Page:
E t≈´, the union for cabin crew, says yesterday’s announcement by Air New Zealand of the grounding of between two and five 787 Dreamliners is a major challenge for 787 cabin crew who are currently in wage negotiations.
The airline says the grounding is the result of ongoing engine maintenance problems with the Dreamliners’ Rolls-Royce Trent 1000 engines.
“Yet more problems with engines at Air New Zealand has implications for 787 cabin crew members,” says the union’s head of aviation, Savage.
“Fewer planes flying means less work and more network disruptions. There is also a risk of some redundancies if 787 crews cannot be redeployed to other fleets or if lease aircraft can’t be found to replace the Dreamliners,” he says.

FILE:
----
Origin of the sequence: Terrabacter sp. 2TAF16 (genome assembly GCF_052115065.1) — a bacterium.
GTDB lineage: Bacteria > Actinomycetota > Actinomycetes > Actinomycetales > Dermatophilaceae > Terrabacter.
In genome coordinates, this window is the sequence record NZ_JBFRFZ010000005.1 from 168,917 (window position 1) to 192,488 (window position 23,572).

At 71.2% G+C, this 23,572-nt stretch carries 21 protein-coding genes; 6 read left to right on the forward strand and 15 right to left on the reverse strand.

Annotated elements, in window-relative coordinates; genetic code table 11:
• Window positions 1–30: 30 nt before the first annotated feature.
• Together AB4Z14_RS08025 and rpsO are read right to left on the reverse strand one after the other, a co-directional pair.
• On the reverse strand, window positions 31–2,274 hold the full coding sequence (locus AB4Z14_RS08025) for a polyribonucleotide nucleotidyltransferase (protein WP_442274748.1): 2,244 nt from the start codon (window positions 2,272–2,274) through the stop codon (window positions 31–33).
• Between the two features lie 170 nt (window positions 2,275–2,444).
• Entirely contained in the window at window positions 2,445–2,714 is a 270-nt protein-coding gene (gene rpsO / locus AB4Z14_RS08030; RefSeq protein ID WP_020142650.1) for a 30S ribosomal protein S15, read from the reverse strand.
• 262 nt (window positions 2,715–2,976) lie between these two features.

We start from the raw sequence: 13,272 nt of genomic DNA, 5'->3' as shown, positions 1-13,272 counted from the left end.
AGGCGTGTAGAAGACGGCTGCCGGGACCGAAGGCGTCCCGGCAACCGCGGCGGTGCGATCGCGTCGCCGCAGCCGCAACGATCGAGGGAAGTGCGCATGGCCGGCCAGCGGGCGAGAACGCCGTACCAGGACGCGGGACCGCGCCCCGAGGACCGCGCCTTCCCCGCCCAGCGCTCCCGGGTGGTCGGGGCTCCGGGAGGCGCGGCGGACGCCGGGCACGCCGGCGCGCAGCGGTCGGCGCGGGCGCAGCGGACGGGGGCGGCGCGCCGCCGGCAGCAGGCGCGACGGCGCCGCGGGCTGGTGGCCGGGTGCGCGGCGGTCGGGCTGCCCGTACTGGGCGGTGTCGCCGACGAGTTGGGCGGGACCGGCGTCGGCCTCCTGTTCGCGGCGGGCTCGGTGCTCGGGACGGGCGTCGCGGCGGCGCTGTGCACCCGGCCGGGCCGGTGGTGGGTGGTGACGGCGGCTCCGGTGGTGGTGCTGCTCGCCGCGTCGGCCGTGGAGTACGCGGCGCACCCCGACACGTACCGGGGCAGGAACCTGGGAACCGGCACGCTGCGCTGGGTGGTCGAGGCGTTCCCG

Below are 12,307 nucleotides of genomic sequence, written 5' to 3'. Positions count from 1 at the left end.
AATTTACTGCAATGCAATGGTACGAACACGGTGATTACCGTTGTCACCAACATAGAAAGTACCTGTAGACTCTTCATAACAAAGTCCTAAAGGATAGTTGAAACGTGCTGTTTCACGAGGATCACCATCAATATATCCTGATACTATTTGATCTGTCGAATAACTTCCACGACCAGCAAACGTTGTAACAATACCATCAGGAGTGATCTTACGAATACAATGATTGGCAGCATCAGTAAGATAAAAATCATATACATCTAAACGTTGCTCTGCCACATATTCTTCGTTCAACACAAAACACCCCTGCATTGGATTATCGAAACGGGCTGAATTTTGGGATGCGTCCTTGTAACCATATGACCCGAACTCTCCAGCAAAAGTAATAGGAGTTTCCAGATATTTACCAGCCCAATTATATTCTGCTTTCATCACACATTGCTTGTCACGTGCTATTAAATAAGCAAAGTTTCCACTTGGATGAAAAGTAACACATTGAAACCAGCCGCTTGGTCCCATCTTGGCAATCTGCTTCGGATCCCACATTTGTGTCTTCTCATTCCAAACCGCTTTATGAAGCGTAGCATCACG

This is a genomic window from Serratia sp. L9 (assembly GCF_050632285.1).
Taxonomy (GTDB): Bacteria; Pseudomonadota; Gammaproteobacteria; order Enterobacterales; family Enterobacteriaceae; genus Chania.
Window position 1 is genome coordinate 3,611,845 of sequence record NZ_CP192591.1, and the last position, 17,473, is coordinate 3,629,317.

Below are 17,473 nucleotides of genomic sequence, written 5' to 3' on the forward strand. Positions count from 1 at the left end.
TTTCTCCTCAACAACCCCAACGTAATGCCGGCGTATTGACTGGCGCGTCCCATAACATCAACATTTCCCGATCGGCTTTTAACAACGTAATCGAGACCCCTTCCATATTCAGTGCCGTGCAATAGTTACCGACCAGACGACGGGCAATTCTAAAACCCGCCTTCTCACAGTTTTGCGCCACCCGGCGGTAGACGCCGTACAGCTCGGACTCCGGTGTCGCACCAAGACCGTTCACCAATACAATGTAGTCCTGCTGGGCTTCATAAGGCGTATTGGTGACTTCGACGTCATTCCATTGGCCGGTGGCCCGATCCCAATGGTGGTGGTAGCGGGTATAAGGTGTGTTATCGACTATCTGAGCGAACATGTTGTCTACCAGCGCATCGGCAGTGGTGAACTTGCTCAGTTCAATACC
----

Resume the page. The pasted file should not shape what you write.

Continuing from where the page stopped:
“We will be doing what we can to ensure all other options to redeploy crew are used first”.
Savage says the news coincides with wage bargaining for 787 cabin crew.
“We have 650 787 Dreamliner cabin crew in negotiations for a new collective agreement right now and the engine problems have changed the parameters of what has been, at times, a very tense negotiation,” he says.
“Crew are not paid enough for the work they do, and this latest round of engine problems will almost certainly see the company looking to limit costs even more.
“Cabin crew are an under-appreciated group and disruptions to the airline’s performance caused by technical problems outside their control are yet another challenge for them.
“Crew have been through a lot in the two years since the first engine problems were discovered.
"They are dedicated professionals and they understand how the industry works. However, they do not want to see their working conditions and aviation standards decline even more than they already have.”